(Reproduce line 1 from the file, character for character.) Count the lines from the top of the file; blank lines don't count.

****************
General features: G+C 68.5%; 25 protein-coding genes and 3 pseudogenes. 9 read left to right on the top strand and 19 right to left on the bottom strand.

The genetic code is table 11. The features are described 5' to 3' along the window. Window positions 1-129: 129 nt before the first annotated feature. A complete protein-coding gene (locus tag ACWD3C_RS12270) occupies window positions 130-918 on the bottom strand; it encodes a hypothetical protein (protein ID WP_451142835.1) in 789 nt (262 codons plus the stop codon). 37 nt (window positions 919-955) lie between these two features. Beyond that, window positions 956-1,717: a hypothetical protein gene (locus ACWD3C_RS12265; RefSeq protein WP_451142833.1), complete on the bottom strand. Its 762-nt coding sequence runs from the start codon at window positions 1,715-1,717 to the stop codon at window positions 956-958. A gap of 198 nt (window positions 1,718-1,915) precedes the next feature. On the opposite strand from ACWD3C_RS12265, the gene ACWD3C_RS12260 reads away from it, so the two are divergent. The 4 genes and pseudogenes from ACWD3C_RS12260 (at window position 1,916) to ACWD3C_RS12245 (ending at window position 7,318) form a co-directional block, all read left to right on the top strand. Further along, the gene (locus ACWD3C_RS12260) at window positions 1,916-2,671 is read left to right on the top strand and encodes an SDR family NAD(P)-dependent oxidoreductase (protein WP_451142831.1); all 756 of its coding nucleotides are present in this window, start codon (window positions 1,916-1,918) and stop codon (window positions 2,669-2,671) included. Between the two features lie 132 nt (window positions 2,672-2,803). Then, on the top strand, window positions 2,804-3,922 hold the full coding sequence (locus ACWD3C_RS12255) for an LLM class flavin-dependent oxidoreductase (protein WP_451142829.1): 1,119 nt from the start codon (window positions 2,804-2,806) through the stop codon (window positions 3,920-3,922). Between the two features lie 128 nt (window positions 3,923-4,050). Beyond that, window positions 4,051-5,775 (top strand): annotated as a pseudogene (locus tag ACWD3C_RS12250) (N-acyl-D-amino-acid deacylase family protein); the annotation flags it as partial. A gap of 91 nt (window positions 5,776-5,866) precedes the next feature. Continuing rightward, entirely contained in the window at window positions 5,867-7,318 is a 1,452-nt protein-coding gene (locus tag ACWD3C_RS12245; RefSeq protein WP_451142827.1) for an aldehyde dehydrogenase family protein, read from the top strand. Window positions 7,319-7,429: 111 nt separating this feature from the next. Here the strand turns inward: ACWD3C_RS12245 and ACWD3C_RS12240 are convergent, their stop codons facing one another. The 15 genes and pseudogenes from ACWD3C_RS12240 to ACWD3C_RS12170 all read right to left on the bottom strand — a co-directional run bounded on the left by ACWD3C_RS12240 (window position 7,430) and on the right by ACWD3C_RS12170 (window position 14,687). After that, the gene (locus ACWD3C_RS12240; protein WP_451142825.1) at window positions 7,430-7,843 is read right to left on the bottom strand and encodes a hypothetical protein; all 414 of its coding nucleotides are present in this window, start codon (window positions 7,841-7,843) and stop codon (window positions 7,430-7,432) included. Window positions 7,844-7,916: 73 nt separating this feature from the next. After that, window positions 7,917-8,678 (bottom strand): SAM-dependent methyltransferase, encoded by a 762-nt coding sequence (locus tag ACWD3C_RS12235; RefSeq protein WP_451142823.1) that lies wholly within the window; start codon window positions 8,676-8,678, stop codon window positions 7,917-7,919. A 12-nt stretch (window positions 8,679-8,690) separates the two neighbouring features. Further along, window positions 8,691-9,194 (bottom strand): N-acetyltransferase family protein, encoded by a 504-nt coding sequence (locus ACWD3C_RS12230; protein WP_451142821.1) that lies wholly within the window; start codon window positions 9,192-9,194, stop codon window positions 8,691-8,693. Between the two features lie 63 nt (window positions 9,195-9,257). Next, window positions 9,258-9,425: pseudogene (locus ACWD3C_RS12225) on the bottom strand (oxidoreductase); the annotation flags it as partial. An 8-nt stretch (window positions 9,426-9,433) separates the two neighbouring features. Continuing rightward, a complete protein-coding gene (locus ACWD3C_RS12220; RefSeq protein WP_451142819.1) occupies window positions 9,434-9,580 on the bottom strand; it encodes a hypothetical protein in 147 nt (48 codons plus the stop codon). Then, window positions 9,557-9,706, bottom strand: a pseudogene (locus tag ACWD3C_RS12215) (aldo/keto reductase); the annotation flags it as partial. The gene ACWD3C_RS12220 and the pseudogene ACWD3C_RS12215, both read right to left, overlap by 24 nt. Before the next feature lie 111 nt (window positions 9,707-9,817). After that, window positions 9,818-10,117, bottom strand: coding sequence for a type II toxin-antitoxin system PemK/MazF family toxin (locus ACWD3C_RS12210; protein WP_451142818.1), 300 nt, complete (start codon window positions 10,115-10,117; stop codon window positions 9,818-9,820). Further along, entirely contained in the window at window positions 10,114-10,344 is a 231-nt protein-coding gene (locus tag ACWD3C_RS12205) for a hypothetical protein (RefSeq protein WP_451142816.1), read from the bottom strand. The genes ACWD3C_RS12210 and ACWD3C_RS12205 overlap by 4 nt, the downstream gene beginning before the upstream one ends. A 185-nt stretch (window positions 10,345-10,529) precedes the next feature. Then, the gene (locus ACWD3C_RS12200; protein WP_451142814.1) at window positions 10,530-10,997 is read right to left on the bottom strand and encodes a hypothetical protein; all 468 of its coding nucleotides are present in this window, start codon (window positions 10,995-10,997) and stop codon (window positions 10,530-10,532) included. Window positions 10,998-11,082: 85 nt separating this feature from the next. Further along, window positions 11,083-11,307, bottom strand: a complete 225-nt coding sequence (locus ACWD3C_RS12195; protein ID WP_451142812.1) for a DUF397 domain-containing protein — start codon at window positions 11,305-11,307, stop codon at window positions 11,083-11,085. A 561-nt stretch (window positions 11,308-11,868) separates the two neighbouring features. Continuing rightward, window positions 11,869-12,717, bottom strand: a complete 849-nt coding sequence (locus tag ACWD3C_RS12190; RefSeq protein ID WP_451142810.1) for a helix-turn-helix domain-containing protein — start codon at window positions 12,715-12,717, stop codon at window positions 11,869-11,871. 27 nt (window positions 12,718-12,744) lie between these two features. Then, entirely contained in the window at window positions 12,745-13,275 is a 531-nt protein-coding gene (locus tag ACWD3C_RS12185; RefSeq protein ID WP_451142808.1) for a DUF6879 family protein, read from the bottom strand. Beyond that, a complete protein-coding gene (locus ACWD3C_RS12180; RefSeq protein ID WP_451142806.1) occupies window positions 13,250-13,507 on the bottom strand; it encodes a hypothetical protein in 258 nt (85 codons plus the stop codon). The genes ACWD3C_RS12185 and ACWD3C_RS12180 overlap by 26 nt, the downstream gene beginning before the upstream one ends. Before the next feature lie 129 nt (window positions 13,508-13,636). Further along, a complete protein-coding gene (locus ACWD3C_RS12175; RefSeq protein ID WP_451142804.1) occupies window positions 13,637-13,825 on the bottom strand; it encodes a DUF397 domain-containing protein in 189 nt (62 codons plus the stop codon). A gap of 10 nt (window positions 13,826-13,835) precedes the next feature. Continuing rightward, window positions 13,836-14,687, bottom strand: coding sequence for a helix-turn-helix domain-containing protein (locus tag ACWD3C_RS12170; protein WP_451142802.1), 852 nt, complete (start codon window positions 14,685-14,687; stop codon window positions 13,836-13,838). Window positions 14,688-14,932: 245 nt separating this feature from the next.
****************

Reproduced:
General features: G+C 68.5%; 25 protein-coding genes and 3 pseudogenes. 9 read left to right on the top strand and 19 right to left on the bottom strand.